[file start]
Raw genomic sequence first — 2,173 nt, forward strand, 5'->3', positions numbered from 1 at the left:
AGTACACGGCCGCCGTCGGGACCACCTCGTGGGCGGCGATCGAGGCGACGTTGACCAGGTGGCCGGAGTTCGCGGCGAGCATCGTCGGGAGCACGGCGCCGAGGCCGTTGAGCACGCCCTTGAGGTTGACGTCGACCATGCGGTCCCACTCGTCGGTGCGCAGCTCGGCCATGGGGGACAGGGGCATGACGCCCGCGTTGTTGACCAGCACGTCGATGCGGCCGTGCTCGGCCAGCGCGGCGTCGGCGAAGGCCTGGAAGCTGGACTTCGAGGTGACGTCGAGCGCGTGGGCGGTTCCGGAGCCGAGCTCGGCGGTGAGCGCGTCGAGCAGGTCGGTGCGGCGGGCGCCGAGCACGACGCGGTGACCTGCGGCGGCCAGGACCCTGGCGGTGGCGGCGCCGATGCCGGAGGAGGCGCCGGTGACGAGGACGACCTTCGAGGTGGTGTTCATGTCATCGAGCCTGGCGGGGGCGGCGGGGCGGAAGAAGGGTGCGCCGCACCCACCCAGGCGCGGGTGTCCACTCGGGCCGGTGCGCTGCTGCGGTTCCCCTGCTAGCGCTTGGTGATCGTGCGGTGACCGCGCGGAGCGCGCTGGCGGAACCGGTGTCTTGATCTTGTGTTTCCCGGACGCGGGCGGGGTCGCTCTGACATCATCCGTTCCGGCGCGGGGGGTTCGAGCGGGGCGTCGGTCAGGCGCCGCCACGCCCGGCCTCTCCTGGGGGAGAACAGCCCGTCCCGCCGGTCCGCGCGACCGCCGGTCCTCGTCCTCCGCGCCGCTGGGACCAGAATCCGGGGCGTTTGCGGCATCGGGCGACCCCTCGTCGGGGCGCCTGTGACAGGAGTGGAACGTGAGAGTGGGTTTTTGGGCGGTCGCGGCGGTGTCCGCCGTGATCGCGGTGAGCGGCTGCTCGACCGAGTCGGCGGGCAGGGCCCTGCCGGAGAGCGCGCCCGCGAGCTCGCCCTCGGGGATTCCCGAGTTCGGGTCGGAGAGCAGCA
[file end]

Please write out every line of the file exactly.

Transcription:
Raw genomic sequence first — 2,173 nt, forward strand, 5'->3', positions numbered from 1 at the left:
AGTACACGGCCGCCGTCGGGACCACCTCGTGGGCGGCGATCGAGGCGACGTTGACCAGGTGGCCGGAGTTCGCGGCGAGCATCGTCGGGAGCACGGCGCCGAGGCCGTTGAGCACGCCCTTGAGGTTGACGTCGACCATGCGGTCCCACTCGTCGGTGCGCAGCTCGGCCATGGGGGACAGGGGCATGACGCCCGCGTTGTTGACCAGCACGTCGATGCGGCCGTGCTCGGCCAGCGCGGCGTCGGCGAAGGCCTGGAAGCTGGACTTCGAGGTGACGTCGAGCGCGTGGGCGGTTCCGGAGCCGAGCTCGGCGGTGAGCGCGTCGAGCAGGTCGGTGCGGCGGGCGCCGAGCACGACGCGGTGACCTGCGGCGGCCAGGACCCTGGCGGTGGCGGCGCCGATGCCGGAGGAGGCGCCGGTGACGAGGACGACCTTCGAGGTGGTGTTCATGTCATCGAGCCTGGCGGGGGCGGCGGGGCGGAAGAAGGGTGCGCCGCACCCACCCAGGCGCGGGTGTCCACTCGGGCCGGTGCGCTGCTGCGGTTCCCCTGCTAGCGCTTGGTGATCGTGCGGTGACCGCGCGGAGCGCGCTGGCGGAACCGGTGTCTTGATCTTGTGTTTCCCGGACGCGGGCGGGGTCGCTCTGACATCATCCGTTCCGGCGCGGGGGGTTCGAGCGGGGCGTCGGTCAGGCGCCGCCACGCCCGGCCTCTCCTGGGGGAGAACAGCCCGTCCCGCCGGTCCGCGCGACCGCCGGTCCTCGTCCTCCGCGCCGCTGGGACCAGAATCCGGGGCGTTTGCGGCATCGGGCGACCCCTCGTCGGGGCGCCTGTGACAGGAGTGGAACGTGAGAGTGGGTTTTTGGGCGGTCGCGGCGGTGTCCGCCGTGATCGCGGTGAGCGGCTGCTCGACCGAGTCGGCGGGCAGGGCCCTGCCGGAGAGCGCGCCCGCGAGCTCGCCCTCGGGGATTCCCGAGTTCGGGTCGGAGAGCAGCA